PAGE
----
TV viewers who tuned to Super Bowl 50 this weekend likely gorged themselves on chicken wings, beer and sandwiches. Their eyes, meanwhile, were led to feast on something else: ads.
Super Bowl 50 had the most commercials and promos of any regular broadcast of the annual gridiron classic, highlighting the dependence of both advertisers and TV networks on the game at a time when cultivating mass audiences for a media event has become a more arduous task.
The CBS broadcast contained 49 minutes and 35 seconds of advertising and promos, according to Kantar Media, a tracker of ad spending. Advertising, which totaled 39 minutes and 15 seconds, accounted for about 22% of the total broadcast. That total of ads and promos was surpassed only once, during CBS’ 2013 broadcast of Super Bowl XLVII, when a blackout prompted the network to run a set of unscheduled promos for its shows as well as repeat one of the commercial breaks to ensure sponsors were getting the air time for which they had paid.
If that fluke is removed from the records, Super Bowl 50 had more ad time and promos than either Super Bowl XLVIII, which contained 49 minutes and 15 seconds, or Super Bowl XLVIX, which contained 48 minutes and 5 seconds, according to Kantar. The CBS “Blackout Bowl” in 2013 boasted 51 minutes and 40 seconds of ads and network promos.
None of the totals includes advertising time from local stations, which typically sell high-cost advertising during the event.
CBS ran a total of 62 in-game spots featuring 53 different advertisers owned by 46 different parent companies in Super Bowl 50, according to Kantar.
The Super Bowl is a make-or-break event for the TV networks that air it. It’s no secret that the cost of securing rights to NFL football games is sky high. Disney’s ESPN, Comcast’s NBCUniversal, CBS Corp.’s CBS, and 21st Century Fox’s Fox Networks Group will, all told, pay $39.6 billion to the NFL for the rights to broadcast TV games between 2014 and 2022. Those numbers would not include rights to “Thursday Night Football,” which have been negotiated separately as the NFL seeks to gain more attention for that package of games. The cost of those rights — secured recently by CBS and NBC — is expected to total around $450 million for two years.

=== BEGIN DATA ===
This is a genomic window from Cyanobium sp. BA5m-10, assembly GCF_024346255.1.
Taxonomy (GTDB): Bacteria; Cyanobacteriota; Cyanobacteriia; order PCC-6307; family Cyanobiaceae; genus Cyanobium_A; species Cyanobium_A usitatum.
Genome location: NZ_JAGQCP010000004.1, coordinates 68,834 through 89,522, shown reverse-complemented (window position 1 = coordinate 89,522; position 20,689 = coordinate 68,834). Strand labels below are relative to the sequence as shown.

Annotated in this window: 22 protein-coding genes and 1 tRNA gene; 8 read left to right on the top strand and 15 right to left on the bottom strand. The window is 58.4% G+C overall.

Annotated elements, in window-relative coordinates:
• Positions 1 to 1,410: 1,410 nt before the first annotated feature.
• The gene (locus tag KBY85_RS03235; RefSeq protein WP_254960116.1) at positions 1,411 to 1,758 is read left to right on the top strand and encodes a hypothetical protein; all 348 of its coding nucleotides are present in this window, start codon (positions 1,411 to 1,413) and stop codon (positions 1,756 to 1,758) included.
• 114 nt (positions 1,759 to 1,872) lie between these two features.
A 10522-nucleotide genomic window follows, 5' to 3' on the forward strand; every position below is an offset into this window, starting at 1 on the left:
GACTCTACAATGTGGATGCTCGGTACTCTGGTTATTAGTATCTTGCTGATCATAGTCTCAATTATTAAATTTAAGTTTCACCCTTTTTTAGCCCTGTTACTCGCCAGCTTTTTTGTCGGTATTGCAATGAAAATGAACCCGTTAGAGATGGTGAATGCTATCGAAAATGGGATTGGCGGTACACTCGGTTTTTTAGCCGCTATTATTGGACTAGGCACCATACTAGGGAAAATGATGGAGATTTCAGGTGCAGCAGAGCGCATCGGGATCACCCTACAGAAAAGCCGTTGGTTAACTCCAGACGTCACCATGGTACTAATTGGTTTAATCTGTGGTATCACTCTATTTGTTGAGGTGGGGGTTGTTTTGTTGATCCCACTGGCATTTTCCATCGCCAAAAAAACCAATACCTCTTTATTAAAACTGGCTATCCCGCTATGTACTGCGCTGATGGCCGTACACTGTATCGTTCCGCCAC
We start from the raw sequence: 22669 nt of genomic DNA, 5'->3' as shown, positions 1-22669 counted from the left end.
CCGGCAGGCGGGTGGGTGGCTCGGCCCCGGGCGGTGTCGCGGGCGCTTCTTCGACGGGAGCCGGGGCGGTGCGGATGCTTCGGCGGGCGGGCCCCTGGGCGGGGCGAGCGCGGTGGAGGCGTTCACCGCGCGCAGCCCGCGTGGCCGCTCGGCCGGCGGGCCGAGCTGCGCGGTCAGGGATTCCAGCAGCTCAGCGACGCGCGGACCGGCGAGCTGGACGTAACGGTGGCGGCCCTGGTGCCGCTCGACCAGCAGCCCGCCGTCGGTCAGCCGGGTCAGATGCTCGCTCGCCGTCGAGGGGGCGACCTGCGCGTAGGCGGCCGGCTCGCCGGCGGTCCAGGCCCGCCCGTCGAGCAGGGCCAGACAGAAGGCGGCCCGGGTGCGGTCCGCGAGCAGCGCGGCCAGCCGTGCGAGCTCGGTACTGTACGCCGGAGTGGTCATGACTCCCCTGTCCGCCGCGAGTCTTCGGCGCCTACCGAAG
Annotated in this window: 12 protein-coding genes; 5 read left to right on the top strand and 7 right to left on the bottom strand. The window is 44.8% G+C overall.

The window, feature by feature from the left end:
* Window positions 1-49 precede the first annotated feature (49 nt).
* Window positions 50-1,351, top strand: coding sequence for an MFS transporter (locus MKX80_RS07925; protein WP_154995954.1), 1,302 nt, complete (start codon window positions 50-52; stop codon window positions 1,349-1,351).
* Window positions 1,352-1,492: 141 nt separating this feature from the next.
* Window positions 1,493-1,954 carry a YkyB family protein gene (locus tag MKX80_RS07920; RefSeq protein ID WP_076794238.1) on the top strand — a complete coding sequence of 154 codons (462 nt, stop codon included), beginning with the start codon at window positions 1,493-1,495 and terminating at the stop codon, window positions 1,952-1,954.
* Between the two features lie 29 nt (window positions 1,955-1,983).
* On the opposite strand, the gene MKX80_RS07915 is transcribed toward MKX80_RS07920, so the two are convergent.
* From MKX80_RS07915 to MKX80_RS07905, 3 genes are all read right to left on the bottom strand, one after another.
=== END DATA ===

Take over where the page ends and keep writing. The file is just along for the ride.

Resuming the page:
As such, the companies that air the Super Bowl are highly aware of the money the pigskin championship can generate. Comcast said last year that NBC’s broadcast of Super Bowl XLIX generated $376 million in revenue. You can do the math for CBS, which sought anywhere from $4.5 million to more than $5 million for a 30-second berth in its broadcast of this year’s game.
Viewers of Super Bowl 50 might have noticed some advertisers more than others. Anheuser-Busch InBev, the brewer of Bud Light, Budweiser, Michelob and Shock Top, ran five commercials accounting for three minutes and 30 seconds of ad time — the most of any Super Bowl sponsor this year, according to Kantar. Fiat Chrysler and PepsiCo each ran two minutes’ worth of commercials. Four companies — Deutsche Telekom, Honda Motor, Toyota Motor and Valeant Pharmaceuticals — each ran a minute and 30 seconds of commercials.
Super Bowl 50 featured one of the largest set of rookie sponsors in recent memory, according to Kantar. Of 53 national advertisers in the game, 17 of them, or 32%, were first-time members of the ad roster. In comparison, Super Bowl XLVIII and Super Bowl XLIX each featured 45 first-timers, accounting for 27% and 31% of the total.
While viewers were forced to pig out on ads, they were served some special dishes. Of the 62 ads aired in the game, 17, or 27%, lasted a minute or longer, Kantar said. As a result, several of the breaks aired during Super Bowl 50 featured just two commercials. Longer ads have gained favor from Super Bowl advertisers in recent years, with the trend reaching its height in 2014. In that year, 22 ads, or 42%, lasted a minute or more.